For almost seven years now, if Johnny Sexton plays he starts.
When Sexton last started a game sitting on an Irish subs bench, it was at the expense of Ronan O'Gara at the 'Cake Tin' in Wellington, in that World Cup quarter final defeat to Wales in 2011, almost seven years ago.
Every O'Gara kick was twinned with a camera staring at the bench, gauging the reaction of Sexton. When Sexton played in that tournament, the cameras did the same to ROG.
Joey Carbery has quite a way to go before creating that level of rivalry with Sexton for a number 10 shirt, but his selection for the opening test in Brisbane is a statement of-sorts by Joe Schmidt.
Carbery has played at outhalf for Ireland before off the bench. He's started twice in the 10 shirt, once when Sexton was on Lions duty, and once more when he was rested entirely.
In part, it seems like a reward for Carbery taking Schmidt's advice and leaving Leinster for Munster, where he's likely to gain more 'big-game' experience in his favoured position. While Sexton is one of several Leinster double winners rested to the bench, it gives reassurance to the 22-year-old that he's more than a break-glass-in-case-of-emergency option.
It's going to be a huge climb up the learning curve for Carbery this Saturday. Australia at the Suncorp Stadium is far removed from Fiji and the USA, the opposition for his two previous starts at outhalf. He'll be navigating his way through an incredibly experienced backline; Will Genia, Bernard Foley, Tevita Kuridrani, Israel Folau, Kurtley Beale will no doubt be putting a target on his back.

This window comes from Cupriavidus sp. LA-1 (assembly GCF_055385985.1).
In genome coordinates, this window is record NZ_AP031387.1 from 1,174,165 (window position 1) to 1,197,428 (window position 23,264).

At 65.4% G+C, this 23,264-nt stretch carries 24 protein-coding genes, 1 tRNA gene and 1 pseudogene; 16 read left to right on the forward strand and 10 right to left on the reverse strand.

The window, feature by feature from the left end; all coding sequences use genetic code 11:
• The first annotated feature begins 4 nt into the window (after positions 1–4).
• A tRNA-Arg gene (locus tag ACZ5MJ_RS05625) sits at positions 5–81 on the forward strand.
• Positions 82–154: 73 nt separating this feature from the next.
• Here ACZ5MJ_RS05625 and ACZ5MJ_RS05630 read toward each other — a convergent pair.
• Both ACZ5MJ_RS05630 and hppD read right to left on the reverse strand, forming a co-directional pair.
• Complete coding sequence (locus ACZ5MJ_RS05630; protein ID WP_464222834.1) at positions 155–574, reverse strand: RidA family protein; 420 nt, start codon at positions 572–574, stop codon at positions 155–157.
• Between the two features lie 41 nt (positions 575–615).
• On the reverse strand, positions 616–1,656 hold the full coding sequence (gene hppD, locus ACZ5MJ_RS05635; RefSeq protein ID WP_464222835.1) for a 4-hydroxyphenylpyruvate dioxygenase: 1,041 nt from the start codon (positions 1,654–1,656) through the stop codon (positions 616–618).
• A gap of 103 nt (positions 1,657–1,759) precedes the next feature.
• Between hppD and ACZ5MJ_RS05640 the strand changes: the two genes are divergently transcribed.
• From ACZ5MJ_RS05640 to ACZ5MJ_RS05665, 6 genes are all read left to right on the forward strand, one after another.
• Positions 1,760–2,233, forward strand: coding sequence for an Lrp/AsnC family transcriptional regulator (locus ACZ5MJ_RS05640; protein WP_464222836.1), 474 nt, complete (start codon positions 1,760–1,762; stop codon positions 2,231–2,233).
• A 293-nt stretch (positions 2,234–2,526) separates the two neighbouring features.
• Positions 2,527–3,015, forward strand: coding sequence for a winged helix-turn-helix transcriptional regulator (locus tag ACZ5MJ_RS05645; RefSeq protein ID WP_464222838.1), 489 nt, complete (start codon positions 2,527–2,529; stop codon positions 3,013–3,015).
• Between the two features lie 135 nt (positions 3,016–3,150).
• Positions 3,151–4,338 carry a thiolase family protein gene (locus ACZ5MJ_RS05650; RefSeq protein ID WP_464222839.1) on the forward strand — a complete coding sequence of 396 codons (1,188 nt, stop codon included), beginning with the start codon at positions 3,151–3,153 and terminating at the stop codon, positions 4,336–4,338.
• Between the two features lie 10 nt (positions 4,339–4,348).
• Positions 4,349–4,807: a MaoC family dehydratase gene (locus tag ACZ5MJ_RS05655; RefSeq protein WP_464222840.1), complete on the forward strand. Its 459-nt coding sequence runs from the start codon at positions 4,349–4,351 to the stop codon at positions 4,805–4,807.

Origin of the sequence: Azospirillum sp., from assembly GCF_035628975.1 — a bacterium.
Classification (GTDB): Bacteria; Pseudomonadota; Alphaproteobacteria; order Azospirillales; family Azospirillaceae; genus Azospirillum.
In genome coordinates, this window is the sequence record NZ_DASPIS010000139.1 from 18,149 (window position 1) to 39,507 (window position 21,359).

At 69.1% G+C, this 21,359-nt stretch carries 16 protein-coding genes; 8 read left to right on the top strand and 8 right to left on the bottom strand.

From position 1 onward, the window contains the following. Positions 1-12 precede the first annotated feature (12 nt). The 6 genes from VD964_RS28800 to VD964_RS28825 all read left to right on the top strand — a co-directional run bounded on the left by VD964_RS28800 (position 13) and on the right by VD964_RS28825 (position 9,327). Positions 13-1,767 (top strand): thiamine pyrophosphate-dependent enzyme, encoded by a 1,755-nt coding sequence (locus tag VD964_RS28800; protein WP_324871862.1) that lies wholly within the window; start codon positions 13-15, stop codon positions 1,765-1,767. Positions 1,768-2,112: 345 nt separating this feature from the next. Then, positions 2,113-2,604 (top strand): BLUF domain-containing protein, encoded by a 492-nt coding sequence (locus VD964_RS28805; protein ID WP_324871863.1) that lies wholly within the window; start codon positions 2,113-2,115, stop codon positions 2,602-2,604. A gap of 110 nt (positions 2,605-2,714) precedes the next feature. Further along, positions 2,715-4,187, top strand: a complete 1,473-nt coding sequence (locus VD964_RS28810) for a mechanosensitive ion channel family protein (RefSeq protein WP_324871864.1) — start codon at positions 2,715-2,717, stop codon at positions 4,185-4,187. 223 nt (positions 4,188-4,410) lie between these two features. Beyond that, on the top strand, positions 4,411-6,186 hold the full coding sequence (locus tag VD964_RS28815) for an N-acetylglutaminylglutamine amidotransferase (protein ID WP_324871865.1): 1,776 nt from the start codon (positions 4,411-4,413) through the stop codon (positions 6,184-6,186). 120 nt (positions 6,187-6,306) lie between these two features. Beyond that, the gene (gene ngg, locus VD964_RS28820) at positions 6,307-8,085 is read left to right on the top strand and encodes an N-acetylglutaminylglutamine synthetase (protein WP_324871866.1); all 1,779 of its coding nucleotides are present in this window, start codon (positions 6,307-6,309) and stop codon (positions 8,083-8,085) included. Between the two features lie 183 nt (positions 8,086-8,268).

Luckily, the game won't make or break his chances of playing again. The pressure put on him to move to Munster shows how much emphasis the IRFU are placing on his development. This is just another step, a test of his ability to control a game against top quality test opposition.
His relationship with future provincial teammate Conor Murray will also be worth watching. In his 10 caps to date, he's played less that 40 minutes in total as as Murray's half back partner. Much of Ireland's success in attack comes from the familiarity between Murray and Sexton, and their ability to know what the other will do in a split-second. It was a relationship that wasn't just born, but developed. Every minute they play together between now and the 2019 World Cup will be invaluable.
The added benefit is that Murray's experience is perfect for Carbery's growth. In much of Carbery's appearances for both club and country, he's been paired with scrum halves of similar experience levels. Murray's dominant persona and standing in the game can be the security blanket, allowing Carbery the confidence to play his game.